HALIFAX: The Mass Casualty Commission says “no fact is too small” as it delays public hearings on April 2020’s mass shooting and arson rampage to ensure the most accurate information is shared with Nova Scotians.
Public proceedings originally scheduled to start on Oct. 26 at the Halifax Convention Centre and other venues have been pushed back to late January.
The independent public inquiry said gathering information and redacting sensitive and private details is taking longer than anticipated. Information about what happened during the rampage that killed 22 people and an unborn child continues to flow into the commission. The investigations team is conducting witness interviews and following new leads.
The commission already has gathered and analyzed nearly to 40,000 pages of evidence and 230 video and audio files, on top of information collected through its own investigations, witness interviews and site visits.
The collection of facts, including subpoenaed RCMP information, will form the basis of “foundational documents” to share with the public on what happened on April 18 and 19, 2020.
Participants in the inquiry, which include family members of those killed and organizations with a direct interest in the probe, are being asked to review the draft documents to help identify any gaps or omissions.
“The contribution of all those who have come forward is greatly appreciated. We encourage anyone with any information to get in touch with us,” Barbara McLean, investigations director with the commission, said in a statement announcing the delay. “We are following up and adding new information and details as the process continues.”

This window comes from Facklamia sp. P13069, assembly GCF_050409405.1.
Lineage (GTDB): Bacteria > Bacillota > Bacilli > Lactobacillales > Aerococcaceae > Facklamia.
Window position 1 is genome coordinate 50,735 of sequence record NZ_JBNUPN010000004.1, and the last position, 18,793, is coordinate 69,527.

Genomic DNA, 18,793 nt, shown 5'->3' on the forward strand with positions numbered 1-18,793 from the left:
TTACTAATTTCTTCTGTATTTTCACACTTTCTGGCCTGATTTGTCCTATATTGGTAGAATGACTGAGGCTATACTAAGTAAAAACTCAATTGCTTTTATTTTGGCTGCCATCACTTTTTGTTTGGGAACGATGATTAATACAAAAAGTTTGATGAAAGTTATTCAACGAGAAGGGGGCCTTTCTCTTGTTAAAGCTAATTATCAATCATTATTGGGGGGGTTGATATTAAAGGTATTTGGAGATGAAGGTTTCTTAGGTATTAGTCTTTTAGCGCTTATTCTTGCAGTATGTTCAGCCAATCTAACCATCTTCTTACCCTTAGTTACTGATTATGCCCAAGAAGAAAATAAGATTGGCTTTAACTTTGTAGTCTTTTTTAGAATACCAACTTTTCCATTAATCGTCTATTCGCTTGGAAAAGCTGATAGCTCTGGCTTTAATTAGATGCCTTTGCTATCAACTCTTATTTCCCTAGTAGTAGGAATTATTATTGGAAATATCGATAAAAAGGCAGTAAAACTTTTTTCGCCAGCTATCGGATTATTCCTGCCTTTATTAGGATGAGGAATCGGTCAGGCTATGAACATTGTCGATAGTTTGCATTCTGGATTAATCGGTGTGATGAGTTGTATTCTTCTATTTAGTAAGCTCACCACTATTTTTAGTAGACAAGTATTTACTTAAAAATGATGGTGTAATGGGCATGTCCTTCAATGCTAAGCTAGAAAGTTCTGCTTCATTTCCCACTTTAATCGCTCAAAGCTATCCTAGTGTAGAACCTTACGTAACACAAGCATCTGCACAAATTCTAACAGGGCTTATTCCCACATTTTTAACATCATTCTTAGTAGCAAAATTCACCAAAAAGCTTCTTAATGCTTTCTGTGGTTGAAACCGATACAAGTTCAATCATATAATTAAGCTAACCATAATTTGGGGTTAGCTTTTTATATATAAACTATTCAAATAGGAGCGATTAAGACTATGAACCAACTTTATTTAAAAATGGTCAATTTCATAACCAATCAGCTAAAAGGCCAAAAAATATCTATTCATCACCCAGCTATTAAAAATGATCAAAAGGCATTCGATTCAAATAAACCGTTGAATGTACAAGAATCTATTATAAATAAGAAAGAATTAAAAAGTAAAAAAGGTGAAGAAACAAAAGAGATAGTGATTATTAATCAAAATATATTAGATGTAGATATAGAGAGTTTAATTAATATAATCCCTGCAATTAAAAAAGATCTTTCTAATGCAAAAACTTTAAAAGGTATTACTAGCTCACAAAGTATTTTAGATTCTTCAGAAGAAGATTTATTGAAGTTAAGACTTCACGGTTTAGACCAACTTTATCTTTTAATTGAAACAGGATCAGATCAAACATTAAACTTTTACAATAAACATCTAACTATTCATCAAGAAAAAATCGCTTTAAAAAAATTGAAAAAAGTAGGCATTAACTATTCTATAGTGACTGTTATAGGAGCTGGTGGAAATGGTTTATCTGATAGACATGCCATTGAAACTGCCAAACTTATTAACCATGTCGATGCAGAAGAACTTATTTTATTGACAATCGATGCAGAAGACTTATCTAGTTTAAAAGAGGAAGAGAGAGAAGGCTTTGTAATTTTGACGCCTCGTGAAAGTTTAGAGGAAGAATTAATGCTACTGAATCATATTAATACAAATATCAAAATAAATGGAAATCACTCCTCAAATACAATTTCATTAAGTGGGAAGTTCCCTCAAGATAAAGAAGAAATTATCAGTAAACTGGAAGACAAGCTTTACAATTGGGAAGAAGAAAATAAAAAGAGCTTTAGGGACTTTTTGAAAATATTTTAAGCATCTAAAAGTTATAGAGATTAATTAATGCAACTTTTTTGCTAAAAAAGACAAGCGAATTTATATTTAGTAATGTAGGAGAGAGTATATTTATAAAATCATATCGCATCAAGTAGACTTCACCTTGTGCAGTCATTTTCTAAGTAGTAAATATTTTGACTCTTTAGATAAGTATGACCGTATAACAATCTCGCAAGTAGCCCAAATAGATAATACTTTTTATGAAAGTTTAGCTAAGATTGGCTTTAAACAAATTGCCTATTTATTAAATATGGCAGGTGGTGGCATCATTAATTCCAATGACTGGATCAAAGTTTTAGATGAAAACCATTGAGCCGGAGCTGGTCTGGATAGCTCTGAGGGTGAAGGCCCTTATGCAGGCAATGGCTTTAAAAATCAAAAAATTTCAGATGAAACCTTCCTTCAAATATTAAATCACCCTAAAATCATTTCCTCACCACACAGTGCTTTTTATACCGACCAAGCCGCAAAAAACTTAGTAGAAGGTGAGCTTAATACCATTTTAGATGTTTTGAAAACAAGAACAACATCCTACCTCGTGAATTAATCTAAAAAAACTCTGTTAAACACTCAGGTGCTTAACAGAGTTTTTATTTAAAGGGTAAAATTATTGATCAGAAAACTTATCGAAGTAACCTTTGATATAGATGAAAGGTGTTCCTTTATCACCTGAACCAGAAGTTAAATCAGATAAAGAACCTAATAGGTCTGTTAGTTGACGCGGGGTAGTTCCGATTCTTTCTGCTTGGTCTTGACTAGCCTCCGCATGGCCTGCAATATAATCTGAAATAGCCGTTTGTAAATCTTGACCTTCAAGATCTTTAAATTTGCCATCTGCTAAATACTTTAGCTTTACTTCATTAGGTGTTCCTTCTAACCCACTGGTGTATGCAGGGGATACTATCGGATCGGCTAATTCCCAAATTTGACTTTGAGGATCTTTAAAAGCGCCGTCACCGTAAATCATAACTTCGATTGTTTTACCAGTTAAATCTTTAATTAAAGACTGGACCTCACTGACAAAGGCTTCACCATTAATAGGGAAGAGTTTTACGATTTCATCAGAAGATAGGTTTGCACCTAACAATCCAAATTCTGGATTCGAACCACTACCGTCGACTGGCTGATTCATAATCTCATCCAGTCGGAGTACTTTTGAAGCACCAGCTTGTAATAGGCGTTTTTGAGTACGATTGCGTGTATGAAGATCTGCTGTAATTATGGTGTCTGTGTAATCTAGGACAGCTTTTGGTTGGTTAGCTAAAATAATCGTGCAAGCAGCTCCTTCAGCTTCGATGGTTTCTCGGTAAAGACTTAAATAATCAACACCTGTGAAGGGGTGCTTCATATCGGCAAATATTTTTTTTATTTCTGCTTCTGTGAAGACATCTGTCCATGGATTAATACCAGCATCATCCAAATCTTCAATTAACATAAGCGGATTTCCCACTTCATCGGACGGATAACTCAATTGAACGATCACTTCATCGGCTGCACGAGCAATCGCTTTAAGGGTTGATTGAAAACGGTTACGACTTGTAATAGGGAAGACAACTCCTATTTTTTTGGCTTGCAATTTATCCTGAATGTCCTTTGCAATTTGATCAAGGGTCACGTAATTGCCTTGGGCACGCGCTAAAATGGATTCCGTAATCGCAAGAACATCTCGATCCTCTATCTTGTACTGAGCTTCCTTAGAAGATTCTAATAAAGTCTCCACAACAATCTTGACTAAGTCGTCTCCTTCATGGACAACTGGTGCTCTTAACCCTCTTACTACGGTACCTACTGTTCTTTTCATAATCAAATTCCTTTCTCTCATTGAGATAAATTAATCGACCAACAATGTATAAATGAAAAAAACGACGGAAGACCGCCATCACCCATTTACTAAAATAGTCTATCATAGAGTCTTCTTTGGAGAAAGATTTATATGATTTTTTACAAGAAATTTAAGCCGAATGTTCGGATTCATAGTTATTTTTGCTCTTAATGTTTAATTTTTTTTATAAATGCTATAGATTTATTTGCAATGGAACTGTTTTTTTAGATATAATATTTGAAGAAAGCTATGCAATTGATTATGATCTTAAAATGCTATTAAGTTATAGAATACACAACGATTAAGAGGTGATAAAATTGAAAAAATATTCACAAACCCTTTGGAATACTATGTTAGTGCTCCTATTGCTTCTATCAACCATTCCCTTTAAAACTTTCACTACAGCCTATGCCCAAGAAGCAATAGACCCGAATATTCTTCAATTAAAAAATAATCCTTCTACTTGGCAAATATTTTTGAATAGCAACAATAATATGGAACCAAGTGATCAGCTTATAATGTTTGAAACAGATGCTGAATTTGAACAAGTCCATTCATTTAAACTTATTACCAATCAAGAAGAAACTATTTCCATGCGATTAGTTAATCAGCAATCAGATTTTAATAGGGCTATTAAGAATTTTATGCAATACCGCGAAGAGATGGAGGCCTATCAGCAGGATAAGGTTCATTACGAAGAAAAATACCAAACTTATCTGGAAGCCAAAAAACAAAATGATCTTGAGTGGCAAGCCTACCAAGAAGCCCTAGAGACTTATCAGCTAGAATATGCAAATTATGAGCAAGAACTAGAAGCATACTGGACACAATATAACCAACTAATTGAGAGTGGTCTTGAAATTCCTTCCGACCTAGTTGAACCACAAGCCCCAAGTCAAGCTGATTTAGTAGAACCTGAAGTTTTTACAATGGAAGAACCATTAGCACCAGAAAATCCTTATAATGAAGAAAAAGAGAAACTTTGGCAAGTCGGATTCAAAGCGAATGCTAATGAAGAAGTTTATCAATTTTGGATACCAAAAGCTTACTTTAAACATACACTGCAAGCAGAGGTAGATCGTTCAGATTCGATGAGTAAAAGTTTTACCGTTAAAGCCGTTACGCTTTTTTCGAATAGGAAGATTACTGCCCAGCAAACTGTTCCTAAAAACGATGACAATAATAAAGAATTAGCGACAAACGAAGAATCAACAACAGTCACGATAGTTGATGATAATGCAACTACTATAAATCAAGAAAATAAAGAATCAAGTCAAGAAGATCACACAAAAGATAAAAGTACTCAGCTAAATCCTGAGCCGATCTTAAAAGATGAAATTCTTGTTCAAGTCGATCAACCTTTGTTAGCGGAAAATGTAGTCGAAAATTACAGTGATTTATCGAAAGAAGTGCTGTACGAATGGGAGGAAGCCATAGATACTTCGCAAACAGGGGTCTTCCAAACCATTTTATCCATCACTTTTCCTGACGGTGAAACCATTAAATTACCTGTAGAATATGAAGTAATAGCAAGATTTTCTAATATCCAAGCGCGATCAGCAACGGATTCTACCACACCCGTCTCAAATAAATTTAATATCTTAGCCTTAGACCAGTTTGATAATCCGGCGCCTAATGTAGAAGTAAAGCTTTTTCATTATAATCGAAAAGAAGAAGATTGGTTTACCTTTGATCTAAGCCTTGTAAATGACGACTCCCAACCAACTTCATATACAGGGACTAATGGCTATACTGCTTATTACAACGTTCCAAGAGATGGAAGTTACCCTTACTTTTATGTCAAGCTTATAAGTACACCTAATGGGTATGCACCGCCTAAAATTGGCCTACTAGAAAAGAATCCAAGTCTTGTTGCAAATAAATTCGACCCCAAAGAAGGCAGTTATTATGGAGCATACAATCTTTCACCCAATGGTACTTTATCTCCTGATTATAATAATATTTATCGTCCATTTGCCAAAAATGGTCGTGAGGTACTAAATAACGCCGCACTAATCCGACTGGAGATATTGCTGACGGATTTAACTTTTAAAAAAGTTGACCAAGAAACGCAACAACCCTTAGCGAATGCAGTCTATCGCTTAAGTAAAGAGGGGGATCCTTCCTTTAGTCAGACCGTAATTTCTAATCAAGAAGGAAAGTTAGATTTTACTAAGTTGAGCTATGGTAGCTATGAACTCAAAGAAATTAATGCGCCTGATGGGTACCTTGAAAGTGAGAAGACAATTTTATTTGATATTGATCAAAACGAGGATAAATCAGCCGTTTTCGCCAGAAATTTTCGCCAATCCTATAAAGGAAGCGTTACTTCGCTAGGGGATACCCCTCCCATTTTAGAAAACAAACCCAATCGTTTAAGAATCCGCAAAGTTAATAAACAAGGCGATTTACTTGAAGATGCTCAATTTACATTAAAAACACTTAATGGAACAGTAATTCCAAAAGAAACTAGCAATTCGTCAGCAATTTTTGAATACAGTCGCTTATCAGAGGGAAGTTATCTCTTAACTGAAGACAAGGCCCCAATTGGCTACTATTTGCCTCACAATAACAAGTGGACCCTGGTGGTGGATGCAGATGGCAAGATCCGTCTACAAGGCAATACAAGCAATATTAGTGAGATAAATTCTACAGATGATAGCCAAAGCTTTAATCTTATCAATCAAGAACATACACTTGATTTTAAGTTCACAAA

Hearings are now scheduled for February, after the public proceedings begin in January. The commission says the delay won’t push back its target of May 2022 for an interim report or its final report in November 2022.
Emily Hill, senior lawyer with the commission, said it is vital that participants, their lawyers and the commission have time to review and discuss the draft documents on what happened.
“Once this review has taken place, the areas that require further investigation and exploration will be identified, and the foundational documents, which link to source materials, will be made public,” she said.
Sandra McCulloch, a lawyer representing survivors and the families in two proposed class action suits, said the clients are content with the change in schedule.
“It provides adequate time for all participants to properly prepare for the proceedings,” she said.
McCulloch declined to comment further, citing a request from her clients.
The commission said feedback is welcome even after the documents are made public.
Its ultimate recommendations won’t be binding.
A lone gunman began a killing rampage in Portapique, N.S. on the night of April 18, 2020.
He was shot and killed by police at a gas station in Enfield on April 19, 2020, after a 13-hour rampage in which he killed 22 people.
Ottawa and Nova Scotia agreed in July 2020 to establish the independent public inquiry, bowing to pressure from family members and others upset the province only planned a simple review.
Former chief justice of Nova Scotia, Michael MacDonald, is chair of the Mass Casualty Commission.
The commission’s goal is to submit a report in November 2022 containing its findings, lessons learned and meaningful recommendations to help protect Canadians in the future. The recommendations are non-binding.
The inquiry is funded by both the federal and Nova Scotia governments.
Sixty individuals and groups have been granted the opportunity for formal participation in the public proceedings.
After determining what happened, the commission will examine broader issues that might have contributed to the tragedy, including firearms access, RCMP response, emergency communications and the role of gender-based violence and intimate partner violence.
Proceedings will include public hearings, community meetings and roundtables involving experts, policy makers and community members.
The public inquiry is expected to take two years.
Class-action lawsuits have been filed by family members against the RCMP and province for allegedly failing to protect the safety and security of the public, as well as the killer’s estate, estimated to be worth more than $2 million